Results tagged “sugar”

Baklava

greece, turkey
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The best baklava in Turkey comes from the southeast, notably the town of Gaziantep, which is surrounded by pistachio groves and known for its master baklava makers.  Traditionally it would be made with yufka, which is a super-fine dough rather like filo, and baked in a round dish called a tepsi in a wood-fired oven.  There are all kinds of different baklava shapes - layered, rolled, twisted and coiled - and it can of course be made with different nuts - walnuts, pistachios and hazelnuts being most common.  For added flavour use honey instead of some or all of the sugar.

smbaklava0002.jpg

Spoons away

greece
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Smbarnabysubmarine0001.JPGSo this bear walks into a bar, right, and asks for a submarine.  And the barman says:

"Certainly, Barnaby.  Vanilla or mastic?"

Barnaby had heard of the mysterious "submarine", or υποβρύχιο ("eepovrihio"), way back in Romania.  It's a centuries-old recipe, steeped in history and social ritual (apparently) - but basically a chilled version of candy floss.  Take a spoonful of fondant, dip it in a glass of iced water, and then put it in your mouth.  And repeat.

But he hadn't actually seen one, or got a chance to try it, until he got to Greece.  Once he'd arrived in Thessaloniki, he was excited to find that the ouzerís (just like a Hungarian wine bar is a borozó, a Greek ouzo bar is an ouzerí) still serve them!  So he could sit at a table on the pavement with the old men, watching the world pass by while sucking sweet sticky stuff off a spoon.  Bear heaven.

Ten Turkish tastes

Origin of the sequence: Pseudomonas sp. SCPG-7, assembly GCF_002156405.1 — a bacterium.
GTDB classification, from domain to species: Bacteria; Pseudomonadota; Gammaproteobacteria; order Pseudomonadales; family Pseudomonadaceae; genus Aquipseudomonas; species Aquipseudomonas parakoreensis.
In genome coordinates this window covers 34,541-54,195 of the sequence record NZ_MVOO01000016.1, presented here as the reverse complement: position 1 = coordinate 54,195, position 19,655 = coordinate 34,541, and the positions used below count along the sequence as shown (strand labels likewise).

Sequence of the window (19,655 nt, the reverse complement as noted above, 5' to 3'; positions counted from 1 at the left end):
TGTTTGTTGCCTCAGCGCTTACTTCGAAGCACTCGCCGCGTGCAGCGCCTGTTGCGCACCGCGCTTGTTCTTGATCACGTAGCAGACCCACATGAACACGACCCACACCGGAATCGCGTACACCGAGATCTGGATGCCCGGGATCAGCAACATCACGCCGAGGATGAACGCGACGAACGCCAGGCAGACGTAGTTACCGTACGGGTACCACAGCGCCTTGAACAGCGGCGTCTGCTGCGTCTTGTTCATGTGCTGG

turkey
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Copy (1) of Smzelispazaraubergines0001.JPGIt's ridiculous to try to sum up Turkish cuisine in 10 flavours.  Turkish cuisine is hugely rich and infinitely varied, not least because a) Turkey's absolutely enormous - have you looked at a map recently? - comprising three different coastlines, high snowy mountains, very hot, dry plains and lush wooded hillsides, among other things, and b) its cooking has been influenced over the centuries by Mongolian, Chinese, Persian and Greek cultures and then, through the enormous Ottoman empire and its trade routes, many more, including Moroccan and French.

But I'll give it a go...

It's sweet in Turkey

turkey
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Smplatelokum0001.JPGDrinking tea all day has contributed towards to the sweet tooth I seem to have developed in Turkey, as the little glass is always served with two sugar lumps on the side.  (Except in the Southeast, where you usually get three - Southeasterners liking their foods generally spicier, sweeter and tangier than their equivalents in the rest of the country.)  Sugar is found in large doses in many of the Turks’ favourite foods...
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